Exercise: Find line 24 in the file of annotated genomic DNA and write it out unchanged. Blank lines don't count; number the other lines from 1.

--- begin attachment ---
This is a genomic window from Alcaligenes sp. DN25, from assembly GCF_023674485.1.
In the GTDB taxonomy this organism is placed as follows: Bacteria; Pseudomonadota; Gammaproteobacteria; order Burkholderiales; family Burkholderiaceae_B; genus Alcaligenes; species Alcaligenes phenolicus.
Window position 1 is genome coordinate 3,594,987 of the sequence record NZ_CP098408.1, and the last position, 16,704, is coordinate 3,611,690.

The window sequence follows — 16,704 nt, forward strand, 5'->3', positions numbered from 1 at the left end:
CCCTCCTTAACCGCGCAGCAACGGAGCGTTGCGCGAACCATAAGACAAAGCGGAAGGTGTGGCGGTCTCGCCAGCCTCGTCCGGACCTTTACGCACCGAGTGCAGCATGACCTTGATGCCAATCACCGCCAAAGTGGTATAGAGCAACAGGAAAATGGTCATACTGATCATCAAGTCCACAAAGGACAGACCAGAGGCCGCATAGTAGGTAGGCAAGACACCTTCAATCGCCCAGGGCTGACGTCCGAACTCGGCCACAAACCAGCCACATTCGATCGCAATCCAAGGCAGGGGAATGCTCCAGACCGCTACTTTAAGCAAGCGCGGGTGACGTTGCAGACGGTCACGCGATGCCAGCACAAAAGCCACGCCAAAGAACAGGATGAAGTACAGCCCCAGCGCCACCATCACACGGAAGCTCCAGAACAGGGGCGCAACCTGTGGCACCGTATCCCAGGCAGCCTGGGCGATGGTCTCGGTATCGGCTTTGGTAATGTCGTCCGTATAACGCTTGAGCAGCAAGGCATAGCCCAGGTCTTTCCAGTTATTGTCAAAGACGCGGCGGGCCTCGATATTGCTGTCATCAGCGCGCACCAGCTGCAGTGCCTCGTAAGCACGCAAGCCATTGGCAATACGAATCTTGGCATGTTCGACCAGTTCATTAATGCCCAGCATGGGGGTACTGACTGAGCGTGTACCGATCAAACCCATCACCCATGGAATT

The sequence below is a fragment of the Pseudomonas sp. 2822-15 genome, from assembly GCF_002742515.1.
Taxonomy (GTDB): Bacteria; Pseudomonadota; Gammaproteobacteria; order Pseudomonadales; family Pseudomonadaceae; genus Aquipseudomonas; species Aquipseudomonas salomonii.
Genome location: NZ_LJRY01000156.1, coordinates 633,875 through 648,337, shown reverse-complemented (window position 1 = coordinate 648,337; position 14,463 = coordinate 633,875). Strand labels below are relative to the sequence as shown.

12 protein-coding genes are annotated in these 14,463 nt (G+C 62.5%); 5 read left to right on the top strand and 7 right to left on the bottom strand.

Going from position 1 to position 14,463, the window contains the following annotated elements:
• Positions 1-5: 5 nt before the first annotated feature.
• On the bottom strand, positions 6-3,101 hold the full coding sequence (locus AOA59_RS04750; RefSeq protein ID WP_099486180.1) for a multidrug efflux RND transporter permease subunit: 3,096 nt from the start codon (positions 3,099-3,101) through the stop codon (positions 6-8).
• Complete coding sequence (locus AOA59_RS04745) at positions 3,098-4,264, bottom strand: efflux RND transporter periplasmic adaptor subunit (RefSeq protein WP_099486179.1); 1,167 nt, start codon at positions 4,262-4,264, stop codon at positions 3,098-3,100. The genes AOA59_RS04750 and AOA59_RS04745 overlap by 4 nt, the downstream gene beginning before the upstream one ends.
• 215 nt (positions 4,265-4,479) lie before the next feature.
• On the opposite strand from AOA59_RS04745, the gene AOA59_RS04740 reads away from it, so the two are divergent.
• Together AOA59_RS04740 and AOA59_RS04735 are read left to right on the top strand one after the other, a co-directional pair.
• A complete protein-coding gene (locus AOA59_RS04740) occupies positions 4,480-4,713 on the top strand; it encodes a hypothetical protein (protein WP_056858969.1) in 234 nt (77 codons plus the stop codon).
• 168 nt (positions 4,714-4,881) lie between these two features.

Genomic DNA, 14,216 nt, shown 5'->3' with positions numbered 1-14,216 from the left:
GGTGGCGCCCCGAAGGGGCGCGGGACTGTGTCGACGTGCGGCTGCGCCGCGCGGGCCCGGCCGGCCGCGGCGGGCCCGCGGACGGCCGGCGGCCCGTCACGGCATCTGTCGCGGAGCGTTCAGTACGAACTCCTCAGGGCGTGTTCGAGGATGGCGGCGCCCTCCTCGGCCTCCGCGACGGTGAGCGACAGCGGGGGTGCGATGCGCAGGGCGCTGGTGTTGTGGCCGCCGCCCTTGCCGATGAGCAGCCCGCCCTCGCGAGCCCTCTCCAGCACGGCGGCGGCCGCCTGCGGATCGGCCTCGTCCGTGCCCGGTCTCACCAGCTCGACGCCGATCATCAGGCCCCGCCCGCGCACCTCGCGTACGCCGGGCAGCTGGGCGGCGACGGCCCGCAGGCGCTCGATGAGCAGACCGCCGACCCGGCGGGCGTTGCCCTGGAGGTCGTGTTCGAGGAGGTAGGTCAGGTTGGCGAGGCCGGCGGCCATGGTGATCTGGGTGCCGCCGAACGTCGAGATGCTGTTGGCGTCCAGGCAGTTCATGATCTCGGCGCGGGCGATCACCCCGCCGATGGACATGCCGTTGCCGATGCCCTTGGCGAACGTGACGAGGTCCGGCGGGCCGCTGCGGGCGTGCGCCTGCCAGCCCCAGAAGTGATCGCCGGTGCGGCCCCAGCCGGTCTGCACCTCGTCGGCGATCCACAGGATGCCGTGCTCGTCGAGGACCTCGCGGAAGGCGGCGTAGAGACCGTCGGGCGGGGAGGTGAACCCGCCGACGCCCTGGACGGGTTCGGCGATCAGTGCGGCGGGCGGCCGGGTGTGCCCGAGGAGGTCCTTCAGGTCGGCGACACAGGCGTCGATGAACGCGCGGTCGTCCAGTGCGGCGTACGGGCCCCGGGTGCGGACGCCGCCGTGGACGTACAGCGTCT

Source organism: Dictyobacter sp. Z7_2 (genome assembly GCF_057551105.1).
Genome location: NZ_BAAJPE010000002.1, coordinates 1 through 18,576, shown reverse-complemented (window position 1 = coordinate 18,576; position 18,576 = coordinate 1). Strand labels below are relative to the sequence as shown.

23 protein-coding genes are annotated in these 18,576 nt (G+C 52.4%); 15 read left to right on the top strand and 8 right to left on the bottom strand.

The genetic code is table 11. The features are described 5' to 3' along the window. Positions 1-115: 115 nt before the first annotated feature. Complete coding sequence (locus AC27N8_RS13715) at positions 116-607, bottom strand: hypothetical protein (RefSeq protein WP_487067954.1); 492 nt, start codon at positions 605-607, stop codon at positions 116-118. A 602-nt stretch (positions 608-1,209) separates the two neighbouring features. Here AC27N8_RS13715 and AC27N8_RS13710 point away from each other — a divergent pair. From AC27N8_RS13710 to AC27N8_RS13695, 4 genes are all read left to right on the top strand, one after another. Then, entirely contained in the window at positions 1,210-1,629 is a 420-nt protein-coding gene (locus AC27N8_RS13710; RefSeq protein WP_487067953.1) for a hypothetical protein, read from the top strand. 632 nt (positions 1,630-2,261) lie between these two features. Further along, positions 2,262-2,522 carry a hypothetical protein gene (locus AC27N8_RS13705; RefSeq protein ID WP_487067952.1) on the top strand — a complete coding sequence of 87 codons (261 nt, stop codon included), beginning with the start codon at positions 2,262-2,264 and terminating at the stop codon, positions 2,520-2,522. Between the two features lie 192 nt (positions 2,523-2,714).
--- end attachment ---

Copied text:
The genetic code is table 11. The features are described 5' to 3' along the window. Positions 1-115: 115 nt before the first annotated feature. Complete coding sequence (locus AC27N8_RS13715) at positions 116-607, bottom strand: hypothetical protein (RefSeq protein WP_487067954.1); 492 nt, start codon at positions 605-607, stop codon at positions 116-118. A 602-nt stretch (positions 608-1,209) separates the two neighbouring features. Here AC27N8_RS13715 and AC27N8_RS13710 point away from each other — a divergent pair. From AC27N8_RS13710 to AC27N8_RS13695, 4 genes are all read left to right on the top strand, one after another. Then, entirely contained in the window at positions 1,210-1,629 is a 420-nt protein-coding gene (locus AC27N8_RS13710; RefSeq protein WP_487067953.1) for a hypothetical protein, read from the top strand. 632 nt (positions 1,630-2,261) lie between these two features. Further along, positions 2,262-2,522 carry a hypothetical protein gene (locus AC27N8_RS13705; RefSeq protein ID WP_487067952.1) on the top strand — a complete coding sequence of 87 codons (261 nt, stop codon included), beginning with the start codon at positions 2,262-2,264 and terminating at the stop codon, positions 2,520-2,522. Between the two features lie 192 nt (positions 2,523-2,714).